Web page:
Local authors produce worthwhile books


December 05, 1992|By Molly Dunham Glassman | Molly Dunham Glassman,Staff Writer

Though it doesn't qualify as a writers' colony just yet Baltimore has its share of accomplished children's book authors. Several have new books worth checking out.

* Colby Rodowsky, whose award-winning books for young adults include "Julie's Daughter," "Sydney, Herself" and "The Gathering Room," has written another fine novel for teen-agers: "Lucy Peale" (Farrar, Straus and Giroux, $15).

Set on the Eastern Shore, it's the story of Lucy Peale, 17, the daughter of a fire-and-brimstone preacher who sees sin lurking everywhere. When Lucy is raped and becomes pregnant, her father wants her to repent in front of the crowd at his revival meeting. Instead, she runs away to Ocean City.

Homeless and hungry, she is taken in by Jake Jarrett, a lifeguard and aspiring writer who lives by himself and is older and wiser than his 20-something years.

Right away, Ms. Rodowsky lets readers know that Lucy has found a safe haven. After a frightening thunderstorm, Lucy recalls that when she was little, her father told her that thunder was "God shaking his fist at the sinners."

"No way," Jake says. "Mine always said it was angels moving their furniture around."

Jake proves to be gentle and protective and in love with Lucy and her baby-to-be.

One reviewer has suggested Jake is too good to be true. But Ms. Rodowsky makes him real. He is believable because of his compassion for Lucy, who is innocent and independent at the same time.

"I still maintain there are Jakes in the world," Ms. Rodowsky said this week. In addition to "Lucy Peale," Ms. Rodowsky also had "Jenny and the Grand Old Great-Aunts," published this year by Bradbury Press ($12.95, ages 6-9). Jenny is worried about spending an afternoon alone with Aunt Clare and Aunt Abby. She doesn't know them well, and there's nothing to do in their old Victorian house.

Then Aunt Abby takes her up to the attic, and together they play with the same treasures -- a Victrola, a trunk of old toys, a feather boa -- that Aunt Abby and Jenny's father shared when he was a little boy. Barbara J. Roman's soft illustrations match the simple pleasures of the story.

* M. C. Helldorfer's latest book is also for early readers, though it makes a great read-aloud, too: "The Darling Boys (Bradbury Press, $14.95, ages 5-8). Based on the old ballad "Get Up and Bar the Door," it's about two brothers, Swindle and Gyp, who are lazy, quarrelsome scoundrels. Their virtuous sister, Vi, does all the work, helping their mother run the family bakery ever since their father died.

Like the old couple in the original ballad, the two brothers get into an argument over who should get up and lock the door. Finally, they make a pact: Whoever speaks first has to lock the door. So when a stranger comes to the door, neither brother wants to be the first to speak. They squirm in silence as the resourceful robber, who looks vaguely familiar, makes off with their secret stash of gold.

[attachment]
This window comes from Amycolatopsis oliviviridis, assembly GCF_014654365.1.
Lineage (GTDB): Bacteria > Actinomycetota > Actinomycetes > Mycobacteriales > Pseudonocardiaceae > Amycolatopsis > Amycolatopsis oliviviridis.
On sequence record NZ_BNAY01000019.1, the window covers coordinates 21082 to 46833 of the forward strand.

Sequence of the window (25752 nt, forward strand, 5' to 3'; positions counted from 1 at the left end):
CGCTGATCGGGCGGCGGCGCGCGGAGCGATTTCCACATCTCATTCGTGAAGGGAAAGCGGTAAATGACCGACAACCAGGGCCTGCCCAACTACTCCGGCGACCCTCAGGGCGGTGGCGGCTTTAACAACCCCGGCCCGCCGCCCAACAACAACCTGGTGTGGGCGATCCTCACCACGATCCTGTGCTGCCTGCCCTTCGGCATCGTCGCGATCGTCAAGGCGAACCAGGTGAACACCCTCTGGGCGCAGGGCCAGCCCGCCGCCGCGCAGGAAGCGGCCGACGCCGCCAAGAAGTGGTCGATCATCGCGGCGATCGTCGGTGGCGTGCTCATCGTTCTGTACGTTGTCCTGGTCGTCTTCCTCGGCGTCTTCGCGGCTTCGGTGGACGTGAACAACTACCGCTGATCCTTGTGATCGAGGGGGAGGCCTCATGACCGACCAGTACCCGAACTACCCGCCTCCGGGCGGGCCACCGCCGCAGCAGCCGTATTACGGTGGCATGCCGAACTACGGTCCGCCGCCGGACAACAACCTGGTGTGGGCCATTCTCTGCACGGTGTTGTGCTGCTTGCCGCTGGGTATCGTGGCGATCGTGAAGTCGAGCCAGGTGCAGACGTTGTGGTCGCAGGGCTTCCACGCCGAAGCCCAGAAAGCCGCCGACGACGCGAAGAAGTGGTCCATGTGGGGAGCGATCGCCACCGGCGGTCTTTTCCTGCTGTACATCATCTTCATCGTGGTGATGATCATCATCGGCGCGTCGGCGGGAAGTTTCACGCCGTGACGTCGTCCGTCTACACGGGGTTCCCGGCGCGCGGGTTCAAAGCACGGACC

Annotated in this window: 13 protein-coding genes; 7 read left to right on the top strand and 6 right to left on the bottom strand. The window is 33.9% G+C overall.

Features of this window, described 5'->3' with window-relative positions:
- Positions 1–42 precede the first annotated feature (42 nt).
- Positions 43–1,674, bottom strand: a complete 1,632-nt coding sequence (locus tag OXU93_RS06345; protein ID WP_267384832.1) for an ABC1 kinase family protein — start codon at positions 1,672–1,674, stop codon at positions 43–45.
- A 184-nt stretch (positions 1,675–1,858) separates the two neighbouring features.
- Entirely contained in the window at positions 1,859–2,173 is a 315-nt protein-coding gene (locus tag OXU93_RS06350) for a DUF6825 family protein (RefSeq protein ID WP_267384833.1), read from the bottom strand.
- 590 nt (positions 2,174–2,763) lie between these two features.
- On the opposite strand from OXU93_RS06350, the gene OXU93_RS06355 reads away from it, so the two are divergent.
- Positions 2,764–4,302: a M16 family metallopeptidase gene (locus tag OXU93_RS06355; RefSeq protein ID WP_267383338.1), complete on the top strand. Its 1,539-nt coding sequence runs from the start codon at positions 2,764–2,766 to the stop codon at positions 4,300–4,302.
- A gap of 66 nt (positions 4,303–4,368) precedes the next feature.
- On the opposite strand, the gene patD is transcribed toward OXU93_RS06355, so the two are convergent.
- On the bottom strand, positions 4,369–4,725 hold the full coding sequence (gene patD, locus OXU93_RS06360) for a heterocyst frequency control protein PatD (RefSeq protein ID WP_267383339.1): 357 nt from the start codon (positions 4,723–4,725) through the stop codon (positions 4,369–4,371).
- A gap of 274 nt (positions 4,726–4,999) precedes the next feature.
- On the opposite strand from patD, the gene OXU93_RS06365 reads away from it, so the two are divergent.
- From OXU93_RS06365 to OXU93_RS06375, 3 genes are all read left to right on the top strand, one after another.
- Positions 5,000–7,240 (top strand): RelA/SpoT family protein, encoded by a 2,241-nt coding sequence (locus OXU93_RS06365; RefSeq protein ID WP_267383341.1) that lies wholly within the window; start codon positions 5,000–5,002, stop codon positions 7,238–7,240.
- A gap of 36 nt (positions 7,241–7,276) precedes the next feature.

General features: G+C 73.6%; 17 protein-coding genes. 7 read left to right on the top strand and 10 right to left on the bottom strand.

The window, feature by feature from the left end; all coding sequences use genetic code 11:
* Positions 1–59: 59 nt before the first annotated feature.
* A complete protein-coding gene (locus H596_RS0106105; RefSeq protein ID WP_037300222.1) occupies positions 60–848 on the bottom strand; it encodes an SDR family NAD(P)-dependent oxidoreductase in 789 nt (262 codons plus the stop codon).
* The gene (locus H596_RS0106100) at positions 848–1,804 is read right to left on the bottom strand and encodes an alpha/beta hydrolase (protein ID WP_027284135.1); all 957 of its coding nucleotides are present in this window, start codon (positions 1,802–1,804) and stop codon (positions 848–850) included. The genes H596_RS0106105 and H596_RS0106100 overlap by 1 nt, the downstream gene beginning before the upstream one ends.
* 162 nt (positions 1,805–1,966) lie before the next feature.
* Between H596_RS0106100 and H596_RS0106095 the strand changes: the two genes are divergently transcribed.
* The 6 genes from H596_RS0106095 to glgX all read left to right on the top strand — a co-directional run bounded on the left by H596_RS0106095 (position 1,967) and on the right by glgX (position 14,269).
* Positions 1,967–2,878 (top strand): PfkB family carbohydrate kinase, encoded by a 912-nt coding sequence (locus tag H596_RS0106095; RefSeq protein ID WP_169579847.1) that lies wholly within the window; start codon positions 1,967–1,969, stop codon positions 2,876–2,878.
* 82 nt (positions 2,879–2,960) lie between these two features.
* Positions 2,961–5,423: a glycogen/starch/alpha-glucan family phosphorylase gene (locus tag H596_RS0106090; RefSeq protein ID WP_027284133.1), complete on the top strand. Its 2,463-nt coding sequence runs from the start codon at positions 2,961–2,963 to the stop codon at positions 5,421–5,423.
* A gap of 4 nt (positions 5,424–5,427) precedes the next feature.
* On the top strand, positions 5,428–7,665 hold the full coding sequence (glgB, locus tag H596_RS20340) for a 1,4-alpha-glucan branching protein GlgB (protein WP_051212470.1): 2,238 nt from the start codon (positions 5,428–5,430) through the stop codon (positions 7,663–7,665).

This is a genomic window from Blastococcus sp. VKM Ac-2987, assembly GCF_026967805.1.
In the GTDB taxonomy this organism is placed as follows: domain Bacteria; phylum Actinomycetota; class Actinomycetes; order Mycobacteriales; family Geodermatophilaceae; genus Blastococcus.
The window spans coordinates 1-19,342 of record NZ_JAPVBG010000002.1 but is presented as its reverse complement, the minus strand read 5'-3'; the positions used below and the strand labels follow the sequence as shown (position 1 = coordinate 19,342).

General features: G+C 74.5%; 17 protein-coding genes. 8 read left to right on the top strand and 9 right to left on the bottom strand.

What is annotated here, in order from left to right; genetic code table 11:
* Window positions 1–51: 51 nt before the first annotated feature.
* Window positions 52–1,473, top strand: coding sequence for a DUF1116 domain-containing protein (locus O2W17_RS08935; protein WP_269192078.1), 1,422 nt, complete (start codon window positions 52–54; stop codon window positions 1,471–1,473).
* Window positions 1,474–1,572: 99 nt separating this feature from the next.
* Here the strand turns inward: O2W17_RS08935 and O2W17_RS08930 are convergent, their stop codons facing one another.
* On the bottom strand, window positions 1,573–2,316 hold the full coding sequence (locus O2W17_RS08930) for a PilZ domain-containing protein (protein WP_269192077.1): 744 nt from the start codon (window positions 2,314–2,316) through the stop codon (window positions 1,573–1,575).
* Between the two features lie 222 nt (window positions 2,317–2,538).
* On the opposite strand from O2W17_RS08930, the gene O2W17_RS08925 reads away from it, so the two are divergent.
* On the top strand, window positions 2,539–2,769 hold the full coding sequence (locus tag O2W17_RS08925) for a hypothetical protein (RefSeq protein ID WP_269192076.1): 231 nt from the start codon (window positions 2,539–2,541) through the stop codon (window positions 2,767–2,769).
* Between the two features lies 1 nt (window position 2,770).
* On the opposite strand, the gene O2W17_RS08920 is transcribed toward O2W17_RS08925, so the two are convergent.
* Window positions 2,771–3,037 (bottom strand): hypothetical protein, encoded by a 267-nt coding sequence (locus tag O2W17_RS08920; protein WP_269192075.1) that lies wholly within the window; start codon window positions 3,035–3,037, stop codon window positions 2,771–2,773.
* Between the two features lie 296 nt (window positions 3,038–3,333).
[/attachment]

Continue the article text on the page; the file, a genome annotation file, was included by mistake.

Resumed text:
It has a clever, satisfying ending, and Megan Halsey's cartoon-like illustrations are right on the money. Fans of Ms. Helldorfer also will be happy to hear that she and Julie Downing, who illustrated "Daniel's Gift," have teamed up on another book to be published by Bradbury in the spring of 1993. It's called "Cabbage Rose." And "Spook House," a novel set in Ocean City, was recently released in paperback by Pocket Books.

* Susan L. Roth is a wizard with scissors, as her cut-paper collage illustrations attest. Her artwork made "Fire Came to the Earth People" a New York Times Best Illustrated Book, and her collages in the new book, "Ishi's Tale of Lizard" (Farrar, Straus and Giroux, $14, ages 8 and up) are her most sophisticated yet.

But Ms. Roth is also a fine writer, especially when it comes to heartfelt stories about families. If you liked "We'll Ride Elephants Through Brooklyn," don't miss "Another Christmas" (Morrow ,X Junior Books, $15, ages 5 and up).

Every Christmas, Ben has gone out in the snow with Grandpa to chop down the Christmas tree. But Grandpa died last spring, and now Ben's parents want to get far away from the memories: They want to spend Christmas in Puerto Rico.

Ben and Grandma aren't crazy about the idea, but they go along with it. Then Grandma lets Ben in on her Christmas secret, and the family's tropical celebration helps Ben, his parents and Grandma share their grief and their love and their happiness, all at the same time.

Ms. Roth will be appearing at Hooked on Books in Frederick from noon to 1:30 p.m. Dec. 12.

* Another local author continues to receive well-deserved praise for her first book. "Morning Milking" by Linda Lowe Morris, a writer for The Sun, with illustrations by David DeRan (Picture Book Studio, $16.95, ages 7 and up) has been included in Smithsonian magazine's annual list of the year's best children's books.

* Waldenbooks at Towsontown Center will have several Maryland authors signing their books in the next few weeks. Tomorrow from 11 a.m. to 1 p.m., it's Mick Blackistone ("The Day They Left the Bay," "Buffalo and the River, "Broken Wings Will Fly"). Sunday, Dec. 13, from 11 a.m. to 1 p.m., it's Margaret Meacham ("The Secret of Heron Creek") and from 1 p.m. to 3 p.m., it's Isabel Wilner ("B is for Bethlehem," "The Garden Alphabet"). Sunday, Dec. 20, from 1 p.m. to 3 p.m., it's Lynn Lockhart ("Rambling Raft" and "Once a Pony Time").

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